Lucian Hotoiu & Gabriel Saplon?ai – Costumes of Viflaim
“Gabriel and I have decided to do this project about the Viflaim performers in Vi?eu de Sus and their costumes when Gabriel described to me the figures that 20 years ago had seemed to him huge and frightening, clad in their weird costumes and wearing masks made of sheep wool. He also told me how much noise they would make and how terribly scared he would be of them.
We were especially interested in these characters’ clothing and in order to better render their details we shot them in static, photo-like postures. As artistic creations, the costumes impress through their grotesque, the creativity deployed in their making and the diversity of the materials used. Our intention was not to depict the ritual aspects, which belong more to the context that generates them, but the aspects that describe the costumes’ intrinsic expressiveness, the adornment and colour elements.
The costume-masks are of heathen origin. However, they have acquired new meanings over time, and they have lost all lay remnants. They bring a fresh note to the show, they cheer up and they entertain the audience by the diverse dancing styles and by the grotesque of the mask itself. The name of the characters („draci”, „mo?i”, „jizi”) and the fact that they represent good and evil spirits go beyond the festive nature of Christmas the way we know it. This has do to with the local specific tradition. The advent of the Viflaim in Maramure? at the end of the 18th century is owed to the Saxon community, following the model of a similar German custom. The mythology of the Maramure? region still maintains a Germanic essence as far as spirituality is concerned. Some of the epic themes and popular culture components can be traced back to the old Germanic legends. The local Romanian elements originate from the physical features of the area – in this case, the forests and their proximity to the habitat. The passage between these two worlds is unhindered. Hence their interweaving and the extension of the mythos from the forest to the inhabited area, which according to the collective imagination favours the emergence of evil spirits.
We went to Vi?eu on Thursday, after Christmas. We began by asking the locals if they knew of any people in the neighbourhood who might have such costumes, then asked for their addresses. We managed to find some of them easily while we had to wait for some others or look for them at the town’s pub. A week before, on Christmas Eve, when the Viflaim had been performed, it had rained and the people had hung their huge fur clothes to dry. Now that it got colder they froze and it became difficult to put them on. Somebody even had to go and search for his costume in the attic because he hadn’t attended any of the shows this year. We took photos of them outside and inside their houses depending on what inspired us while we were there.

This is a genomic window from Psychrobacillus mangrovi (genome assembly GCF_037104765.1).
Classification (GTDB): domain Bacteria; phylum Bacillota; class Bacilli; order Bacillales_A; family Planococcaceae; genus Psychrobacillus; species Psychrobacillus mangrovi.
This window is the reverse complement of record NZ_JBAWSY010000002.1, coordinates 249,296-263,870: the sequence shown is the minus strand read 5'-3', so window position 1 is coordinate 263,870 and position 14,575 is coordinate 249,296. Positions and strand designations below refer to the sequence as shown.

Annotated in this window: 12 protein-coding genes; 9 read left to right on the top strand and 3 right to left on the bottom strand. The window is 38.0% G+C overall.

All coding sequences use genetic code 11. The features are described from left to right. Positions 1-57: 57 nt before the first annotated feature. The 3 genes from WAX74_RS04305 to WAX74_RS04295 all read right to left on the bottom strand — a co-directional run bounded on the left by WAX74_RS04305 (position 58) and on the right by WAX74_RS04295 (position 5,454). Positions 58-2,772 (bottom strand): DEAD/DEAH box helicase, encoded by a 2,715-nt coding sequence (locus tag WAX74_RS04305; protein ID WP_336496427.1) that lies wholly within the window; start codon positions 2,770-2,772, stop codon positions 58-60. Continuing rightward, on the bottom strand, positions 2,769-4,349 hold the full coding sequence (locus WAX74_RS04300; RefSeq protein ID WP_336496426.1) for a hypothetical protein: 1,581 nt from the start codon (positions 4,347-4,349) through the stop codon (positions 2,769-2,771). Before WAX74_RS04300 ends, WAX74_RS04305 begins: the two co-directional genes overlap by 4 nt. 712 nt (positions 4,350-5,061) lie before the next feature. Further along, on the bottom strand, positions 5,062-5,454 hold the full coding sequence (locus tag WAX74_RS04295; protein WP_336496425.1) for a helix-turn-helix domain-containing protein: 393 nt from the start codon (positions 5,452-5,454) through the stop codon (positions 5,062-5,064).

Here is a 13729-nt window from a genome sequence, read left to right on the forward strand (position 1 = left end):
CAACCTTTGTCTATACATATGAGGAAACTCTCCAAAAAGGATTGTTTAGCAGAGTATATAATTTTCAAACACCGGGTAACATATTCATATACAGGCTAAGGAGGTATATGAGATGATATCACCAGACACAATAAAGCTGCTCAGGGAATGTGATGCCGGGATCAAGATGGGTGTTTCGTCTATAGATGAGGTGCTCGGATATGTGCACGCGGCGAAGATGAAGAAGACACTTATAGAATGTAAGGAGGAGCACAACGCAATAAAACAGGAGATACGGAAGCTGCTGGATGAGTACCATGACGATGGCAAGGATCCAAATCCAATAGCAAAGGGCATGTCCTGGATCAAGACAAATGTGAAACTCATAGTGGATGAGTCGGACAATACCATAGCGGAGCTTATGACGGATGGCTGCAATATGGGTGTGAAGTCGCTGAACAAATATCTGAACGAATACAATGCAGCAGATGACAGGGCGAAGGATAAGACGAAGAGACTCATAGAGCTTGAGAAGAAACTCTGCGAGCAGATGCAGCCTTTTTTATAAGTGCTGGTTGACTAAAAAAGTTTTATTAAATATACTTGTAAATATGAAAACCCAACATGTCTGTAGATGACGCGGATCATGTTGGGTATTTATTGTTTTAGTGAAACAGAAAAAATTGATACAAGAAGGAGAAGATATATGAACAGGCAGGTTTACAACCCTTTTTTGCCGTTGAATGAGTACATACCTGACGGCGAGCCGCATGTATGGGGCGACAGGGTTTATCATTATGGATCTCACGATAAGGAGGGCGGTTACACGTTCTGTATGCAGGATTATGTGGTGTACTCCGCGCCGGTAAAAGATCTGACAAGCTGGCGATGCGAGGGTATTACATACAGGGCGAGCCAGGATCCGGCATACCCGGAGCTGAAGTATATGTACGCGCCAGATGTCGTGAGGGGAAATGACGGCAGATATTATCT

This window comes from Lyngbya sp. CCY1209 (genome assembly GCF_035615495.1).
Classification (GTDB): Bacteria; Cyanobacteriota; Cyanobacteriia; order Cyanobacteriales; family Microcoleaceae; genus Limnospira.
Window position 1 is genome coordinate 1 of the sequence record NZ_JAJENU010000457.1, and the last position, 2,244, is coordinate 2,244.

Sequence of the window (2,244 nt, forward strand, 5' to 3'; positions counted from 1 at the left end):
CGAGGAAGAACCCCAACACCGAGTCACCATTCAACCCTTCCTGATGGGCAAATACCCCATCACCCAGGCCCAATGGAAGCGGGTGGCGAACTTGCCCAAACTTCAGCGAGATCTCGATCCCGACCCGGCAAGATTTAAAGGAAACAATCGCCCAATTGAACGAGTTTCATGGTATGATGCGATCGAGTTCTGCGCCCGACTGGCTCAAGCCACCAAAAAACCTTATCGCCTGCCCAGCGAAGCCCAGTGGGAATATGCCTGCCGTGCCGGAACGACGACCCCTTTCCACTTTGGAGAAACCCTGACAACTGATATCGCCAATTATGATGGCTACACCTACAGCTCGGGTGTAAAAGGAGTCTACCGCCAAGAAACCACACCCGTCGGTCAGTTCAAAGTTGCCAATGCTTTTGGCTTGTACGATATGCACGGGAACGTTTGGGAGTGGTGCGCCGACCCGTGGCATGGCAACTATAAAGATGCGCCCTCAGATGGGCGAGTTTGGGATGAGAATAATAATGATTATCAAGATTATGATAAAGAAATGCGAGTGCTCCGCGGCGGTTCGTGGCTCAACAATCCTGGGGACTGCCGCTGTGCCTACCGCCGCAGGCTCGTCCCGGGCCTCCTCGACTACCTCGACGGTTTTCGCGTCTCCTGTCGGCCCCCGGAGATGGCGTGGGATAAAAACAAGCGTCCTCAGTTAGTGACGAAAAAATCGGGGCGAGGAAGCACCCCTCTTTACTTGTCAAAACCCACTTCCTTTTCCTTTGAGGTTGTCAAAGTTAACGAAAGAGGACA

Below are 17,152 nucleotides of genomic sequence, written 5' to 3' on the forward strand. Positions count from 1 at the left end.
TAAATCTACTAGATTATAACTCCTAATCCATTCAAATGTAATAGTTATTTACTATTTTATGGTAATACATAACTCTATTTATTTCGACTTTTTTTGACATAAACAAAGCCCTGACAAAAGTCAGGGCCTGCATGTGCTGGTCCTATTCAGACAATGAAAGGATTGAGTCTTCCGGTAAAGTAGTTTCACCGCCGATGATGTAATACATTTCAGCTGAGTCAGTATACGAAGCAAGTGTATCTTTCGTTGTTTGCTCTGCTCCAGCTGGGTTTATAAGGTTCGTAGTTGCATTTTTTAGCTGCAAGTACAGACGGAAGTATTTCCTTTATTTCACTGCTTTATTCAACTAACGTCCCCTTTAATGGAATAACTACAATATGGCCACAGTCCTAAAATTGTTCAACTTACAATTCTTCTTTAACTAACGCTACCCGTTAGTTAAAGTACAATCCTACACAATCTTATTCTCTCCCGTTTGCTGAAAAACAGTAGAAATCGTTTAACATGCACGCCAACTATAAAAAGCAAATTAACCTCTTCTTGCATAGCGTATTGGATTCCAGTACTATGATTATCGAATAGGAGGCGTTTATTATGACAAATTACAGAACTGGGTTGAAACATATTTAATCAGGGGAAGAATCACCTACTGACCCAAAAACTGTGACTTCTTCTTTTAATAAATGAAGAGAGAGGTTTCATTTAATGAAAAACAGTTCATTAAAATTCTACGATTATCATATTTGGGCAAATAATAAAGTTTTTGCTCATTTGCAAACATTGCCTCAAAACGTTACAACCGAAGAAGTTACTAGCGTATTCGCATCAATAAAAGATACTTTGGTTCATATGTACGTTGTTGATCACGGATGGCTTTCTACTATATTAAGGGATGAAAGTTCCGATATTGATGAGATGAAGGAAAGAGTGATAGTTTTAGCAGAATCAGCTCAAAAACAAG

We were told that the Viflaim illustrates the myth of Jesus Christ’s birth. Years ago it would take place on an improvised stage built from wooden boards in the village but nowadays the show is performed into the yards of the well-off peasants, into the churches’ courtyard and in the town’s streets. The Viflaim moves along in a procession that occupies the middle of the street. Here and there some of the players slide out of the rows and perform all sorts of feats and stunts like climbing an electricity pole.
The costumes may be especially manufactured for this performance. It is not unusual to recycle old traditional sheep coats („cojoace”) by reversing them and turning them into show garments. Another means of creating a costume is to use worn down clothes or put together various clothing items damaged on purpose to which a series of accessories can be added: little balls of hemp wool, bells or cow bells. Such costumes have been recently covered with cuddly toys, or toys made of other materials, all of them worn-looking and attached in a more or less chaotic manner depending on the owner’s creativity. The characters wearing such doll or toy costumes are called the jizi.
The Viflaim characters appear in all the mask shows that take place in Maramureș on the occasion of the winter holidays, including the popular theatre/performances, such as the goat or bear dance. According to the Bible religious tales, for fear of being deprived of his title when Jesus was born, Herod ordered the killing of all babies under 2 years old. As characters of the Viflaim, the draci are the ones chasing away the good spirits surrounding the holy baby in order for the murder to be committed. On the other hand, the moși are the ones protecting the baby. The moși are rendered by human faces, while the draci appear with demonic masks. In terms of accessories the draci have whips, bells, horns they blow to make sound signals, bludgeons, etc. which they use to seemingly frighten the audience and to create a funny and merry atmosphere. They may also be wearing a special kind of make up, their face being painted with ash and tar. These costume-masks disguise the whole body of the persons wearing them and remove any hint of their personality.
We enjoyed interacting with the people behind the masks. Their desire to tell their story, both the Viflaim related story, and their personal story, helped us develop a better communication that we would like to be able to maintain throughout all our photographic projects.